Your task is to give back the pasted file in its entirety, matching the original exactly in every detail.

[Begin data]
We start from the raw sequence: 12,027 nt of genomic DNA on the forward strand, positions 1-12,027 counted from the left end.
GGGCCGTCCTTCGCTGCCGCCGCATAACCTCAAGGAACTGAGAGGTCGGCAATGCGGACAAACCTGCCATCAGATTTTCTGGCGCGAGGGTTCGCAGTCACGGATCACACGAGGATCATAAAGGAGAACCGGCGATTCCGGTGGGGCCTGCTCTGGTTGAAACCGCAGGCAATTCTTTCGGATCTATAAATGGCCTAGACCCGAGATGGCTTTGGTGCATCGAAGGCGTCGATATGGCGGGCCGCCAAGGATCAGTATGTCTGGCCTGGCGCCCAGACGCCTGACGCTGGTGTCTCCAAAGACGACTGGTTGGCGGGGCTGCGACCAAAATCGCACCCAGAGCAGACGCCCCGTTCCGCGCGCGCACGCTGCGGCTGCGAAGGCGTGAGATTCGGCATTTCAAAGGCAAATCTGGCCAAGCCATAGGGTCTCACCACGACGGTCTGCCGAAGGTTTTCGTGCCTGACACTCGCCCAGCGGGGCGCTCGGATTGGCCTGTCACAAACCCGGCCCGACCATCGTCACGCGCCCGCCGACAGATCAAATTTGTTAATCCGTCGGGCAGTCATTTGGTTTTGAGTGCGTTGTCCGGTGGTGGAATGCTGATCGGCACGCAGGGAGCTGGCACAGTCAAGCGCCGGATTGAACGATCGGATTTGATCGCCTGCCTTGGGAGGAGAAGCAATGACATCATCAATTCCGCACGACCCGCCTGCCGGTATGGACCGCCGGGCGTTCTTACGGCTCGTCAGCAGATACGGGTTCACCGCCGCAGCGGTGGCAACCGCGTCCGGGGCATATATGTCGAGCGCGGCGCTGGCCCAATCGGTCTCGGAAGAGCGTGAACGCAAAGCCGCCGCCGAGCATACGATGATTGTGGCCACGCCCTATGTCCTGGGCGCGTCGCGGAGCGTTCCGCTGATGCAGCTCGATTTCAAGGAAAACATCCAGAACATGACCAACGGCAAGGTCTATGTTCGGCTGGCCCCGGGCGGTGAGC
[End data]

We start from the raw sequence: 12,027 nt of genomic DNA on the forward strand, positions 1-12,027 counted from the left end.
GGGCCGTCCTTCGCTGCCGCCGCATAACCTCAAGGAACTGAGAGGTCGGCAATGCGGACAAACCTGCCATCAGATTTTCTGGCGCGAGGGTTCGCAGTCACGGATCACACGAGGATCATAAAGGAGAACCGGCGATTCCGGTGGGGCCTGCTCTGGTTGAAACCGCAGGCAATTCTTTCGGATCTATAAATGGCCTAGACCCGAGATGGCTTTGGTGCATCGAAGGCGTCGATATGGCGGGCCGCCAAGGATCAGTATGTCTGGCCTGGCGCCCAGACGCCTGACGCTGGTGTCTCCAAAGACGACTGGTTGGCGGGGCTGCGACCAAAATCGCACCCAGAGCAGACGCCCCGTTCCGCGCGCGCACGCTGCGGCTGCGAAGGCGTGAGATTCGGCATTTCAAAGGCAAATCTGGCCAAGCCATAGGGTCTCACCACGACGGTCTGCCGAAGGTTTTCGTGCCTGACACTCGCCCAGCGGGGCGCTCGGATTGGCCTGTCACAAACCCGGCCCGACCATCGTCACGCGCCCGCCGACAGATCAAATTTGTTAATCCGTCGGGCAGTCATTTGGTTTTGAGTGCGTTGTCCGGTGGTGGAATGCTGATCGGCACGCAGGGAGCTGGCACAGTCAAGCGCCGGATTGAACGATCGGATTTGATCGCCTGCCTTGGGAGGAGAAGCAATGACATCATCAATTCCGCACGACCCGCCTGCCGGTATGGACCGCCGGGCGTTCTTACGGCTCGTCAGCAGATACGGGTTCACCGCCGCAGCGGTGGCAACCGCGTCCGGGGCATATATGTCGAGCGCGGCGCTGGCCCAATCGGTCTCGGAAGAGCGTGAACGCAAAGCCGCCGCCGAGCATACGATGATTGTGGCCACGCCCTATGTCCTGGGCGCGTCGCGGAGCGTTCCGCTGATGCAGCTCGATTTCAAGGAAAACATCCAGAACATGACCAACGGCAAGGTCTATGTTCGGCTGGCCCCGGGCGGTGAGC